View full article. | Posted in on Fri, 04/10/2020 - 7:16am by Claire Catenaccio.

Given the rapidly changing situation in the present moment, a conference in January 2021 looks a long way off. But planning for our 152nd annual meeting in Chicago has already begun, and it will intensify in the months between now and then. Indeed we are making both plans and contingency plans, because the SCS will hold its annual meeting in some form. It may resemble past meetings, or it may involve remote participation; it is impossible to predict what circumstances will require. But the process of compiling the academic portion of the program will proceed (almost) as usual, with a (remote) Program Committee meeting in June in which the committee discusses the abstracts and proposals submitted through the online submission system. Only after the panels and papers have been selected and arranged can planning begin for the rest of the program: the committee meetings, the business meetings for affiliated groups, the interviews, the receptions, and all of the other meeting events

View full article. | Posted in SCS Announcements on Tue, 04/07/2020 - 2:42pm by Helen Cullyer.

In his history of the long and costly war between Athens and Sparta, the historian Thucydides explained that he had written his narrative to be “a possession for all time” and to be of assistance to those of future generations “who want to see things clearly as they were and, given human nature, as they will one day be again, more or less."1 Thucydides was a shrewd observer and analyst of human behavior, and his work has frequently been cited in times of crisis by those who see patterns in history.  At the famous ceremony dedicating the battlefield cemetery at Gettysburg in 1863 at which Lincoln also spoke, former Secretary of State Edward Everett delivered a eulogy

View full article. | Posted in on Fri, 04/03/2020 - 8:10am by .

As we all contend with the unprecedented challenges presented by the COVID-19 Coronavirus, I want to start by highlighting a gratifying fact: the indispensable expert and voice of reason, Dr. Anthony Fauci, Director of the National Institute of Allergy and Infectious Diseases, majored in Classics as an undergraduate at Holy Cross!  This is a timely and inspiring reminder that Classics majors go on to distinguish themselves in many different careers and to perform many kinds of vital service.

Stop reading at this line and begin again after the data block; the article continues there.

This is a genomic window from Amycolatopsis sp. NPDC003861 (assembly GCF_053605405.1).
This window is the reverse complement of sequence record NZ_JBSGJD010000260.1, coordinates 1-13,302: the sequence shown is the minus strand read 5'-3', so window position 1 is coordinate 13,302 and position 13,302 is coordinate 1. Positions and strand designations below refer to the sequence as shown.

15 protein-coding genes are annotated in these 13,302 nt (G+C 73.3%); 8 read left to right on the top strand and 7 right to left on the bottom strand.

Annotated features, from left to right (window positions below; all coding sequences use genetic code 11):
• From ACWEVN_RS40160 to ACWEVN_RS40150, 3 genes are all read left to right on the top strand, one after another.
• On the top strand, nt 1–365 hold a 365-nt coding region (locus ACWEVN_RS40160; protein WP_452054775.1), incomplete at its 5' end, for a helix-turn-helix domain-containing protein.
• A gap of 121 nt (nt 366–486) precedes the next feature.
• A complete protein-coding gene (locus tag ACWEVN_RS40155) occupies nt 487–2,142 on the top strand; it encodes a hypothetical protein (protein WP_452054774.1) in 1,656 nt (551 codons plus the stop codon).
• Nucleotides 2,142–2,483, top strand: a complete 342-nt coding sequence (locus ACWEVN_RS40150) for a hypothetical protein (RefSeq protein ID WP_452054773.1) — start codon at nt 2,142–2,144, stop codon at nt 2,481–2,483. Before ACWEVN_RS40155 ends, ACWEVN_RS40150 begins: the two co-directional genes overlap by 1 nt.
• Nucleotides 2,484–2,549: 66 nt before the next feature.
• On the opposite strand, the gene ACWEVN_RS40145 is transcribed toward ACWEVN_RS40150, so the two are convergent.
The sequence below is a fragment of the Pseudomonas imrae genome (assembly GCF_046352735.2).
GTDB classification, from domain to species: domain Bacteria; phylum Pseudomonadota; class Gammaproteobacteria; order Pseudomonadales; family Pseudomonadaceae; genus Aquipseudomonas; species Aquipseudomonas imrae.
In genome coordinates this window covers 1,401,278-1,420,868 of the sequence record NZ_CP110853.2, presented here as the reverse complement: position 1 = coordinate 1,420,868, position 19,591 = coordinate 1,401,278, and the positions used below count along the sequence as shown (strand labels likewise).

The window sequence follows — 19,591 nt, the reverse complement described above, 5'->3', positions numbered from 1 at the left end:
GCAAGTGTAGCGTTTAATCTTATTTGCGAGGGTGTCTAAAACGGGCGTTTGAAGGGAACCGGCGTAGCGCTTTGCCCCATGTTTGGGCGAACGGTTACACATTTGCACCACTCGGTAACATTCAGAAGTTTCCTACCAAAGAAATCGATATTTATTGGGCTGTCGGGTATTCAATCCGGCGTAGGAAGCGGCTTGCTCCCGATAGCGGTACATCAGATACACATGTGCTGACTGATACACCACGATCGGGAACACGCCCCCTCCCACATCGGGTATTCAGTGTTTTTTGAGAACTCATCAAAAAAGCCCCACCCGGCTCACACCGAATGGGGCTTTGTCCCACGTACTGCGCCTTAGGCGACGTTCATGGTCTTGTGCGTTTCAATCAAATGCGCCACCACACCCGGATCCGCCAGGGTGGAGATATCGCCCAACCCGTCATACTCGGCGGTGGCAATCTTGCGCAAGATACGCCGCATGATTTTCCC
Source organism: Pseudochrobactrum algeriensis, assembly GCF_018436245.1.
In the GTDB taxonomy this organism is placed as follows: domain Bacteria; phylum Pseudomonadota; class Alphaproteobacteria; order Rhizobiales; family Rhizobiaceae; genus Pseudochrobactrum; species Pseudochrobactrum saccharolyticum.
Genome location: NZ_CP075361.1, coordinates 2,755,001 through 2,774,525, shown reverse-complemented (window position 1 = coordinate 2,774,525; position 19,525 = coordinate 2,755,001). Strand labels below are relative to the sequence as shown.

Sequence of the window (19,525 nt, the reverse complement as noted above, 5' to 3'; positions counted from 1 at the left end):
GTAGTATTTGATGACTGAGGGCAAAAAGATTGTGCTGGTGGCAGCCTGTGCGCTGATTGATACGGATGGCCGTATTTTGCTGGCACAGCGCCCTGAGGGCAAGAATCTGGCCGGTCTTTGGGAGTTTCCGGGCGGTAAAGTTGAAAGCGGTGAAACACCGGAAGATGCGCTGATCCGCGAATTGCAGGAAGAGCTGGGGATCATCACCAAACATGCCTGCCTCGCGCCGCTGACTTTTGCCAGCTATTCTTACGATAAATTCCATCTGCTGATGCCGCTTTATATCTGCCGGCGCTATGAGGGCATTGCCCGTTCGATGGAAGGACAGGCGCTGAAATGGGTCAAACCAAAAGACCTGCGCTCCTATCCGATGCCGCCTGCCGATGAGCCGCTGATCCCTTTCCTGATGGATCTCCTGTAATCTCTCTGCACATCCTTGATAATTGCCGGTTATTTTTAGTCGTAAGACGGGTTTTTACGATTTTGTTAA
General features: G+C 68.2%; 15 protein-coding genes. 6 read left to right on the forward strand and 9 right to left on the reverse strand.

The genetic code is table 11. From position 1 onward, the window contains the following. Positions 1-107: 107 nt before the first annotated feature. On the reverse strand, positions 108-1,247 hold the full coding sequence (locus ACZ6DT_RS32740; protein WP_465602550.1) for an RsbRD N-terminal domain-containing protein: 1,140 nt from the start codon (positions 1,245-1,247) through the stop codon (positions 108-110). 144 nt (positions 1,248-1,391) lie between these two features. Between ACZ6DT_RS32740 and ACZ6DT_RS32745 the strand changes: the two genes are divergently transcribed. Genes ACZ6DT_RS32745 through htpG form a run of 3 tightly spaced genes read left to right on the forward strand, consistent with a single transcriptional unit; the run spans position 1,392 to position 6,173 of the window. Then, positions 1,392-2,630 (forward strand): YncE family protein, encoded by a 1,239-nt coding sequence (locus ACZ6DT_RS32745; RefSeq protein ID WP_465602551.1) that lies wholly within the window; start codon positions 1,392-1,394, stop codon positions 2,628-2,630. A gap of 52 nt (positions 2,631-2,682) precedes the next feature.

I also want to emphasize that, despite the ongoing crisis, the SCS is fully up-and-running. Our three fulltime staff members, Helen Cullyer, Cherane Ali, and Erik Shell, have made a seamless transition to working remotely, thanks to careful advance planning on their part. They are maintaining regular business hours even as they work remotely, and are available to help our members however they can.

View full article. | Posted in Presidential Letters on Sun, 03/29/2020 - 2:22pm by Helen Cullyer.

­­The Classics Everywhere initiative, launched by the SCS in 2019, supports projects that seek to engage communities worldwide with the study of Greek and Roman antiquity in new and meaningful ways. As part of this initiative the SCS has been funding a variety of projects ranging from reading groups comparing ancient to modern leadership practices to collaborations with artists in theater, music, and dance. In this post we focus on projects that bring creativity and science into the Classics classrooms of secondary schools from California to Louisiana, New Jersey, and New York.

View full article. | Posted in on Fri, 03/27/2020 - 6:25am by .

The SCS Board of Directors has endorsed a statement by the American Sociological Association on faculty review and reappointment during COVID-19.

Read the statement and full list of signatories at this link

https://www.asanet.org/news-events/asa-news/asa-statement-regarding-faculty-review-and-reappointment-processes-during-covid-19-crisis

View full article. | Posted in Public Statements on Mon, 03/23/2020 - 4:26pm by Helen Cullyer.

As the pandemic known as COVID-19 grips the globe, thousands of instructors in the United States and elsewhere have been asked to transition their courses online for the remainder of the semester. To some instructors, such as the superb Classics professors at the Open University, distance learning has become a normalized pedagogy. To many others facing teaching online: this is uncharted territory.

View full article. | Posted in on Fri, 03/20/2020 - 8:43am by Sarah E. Bond.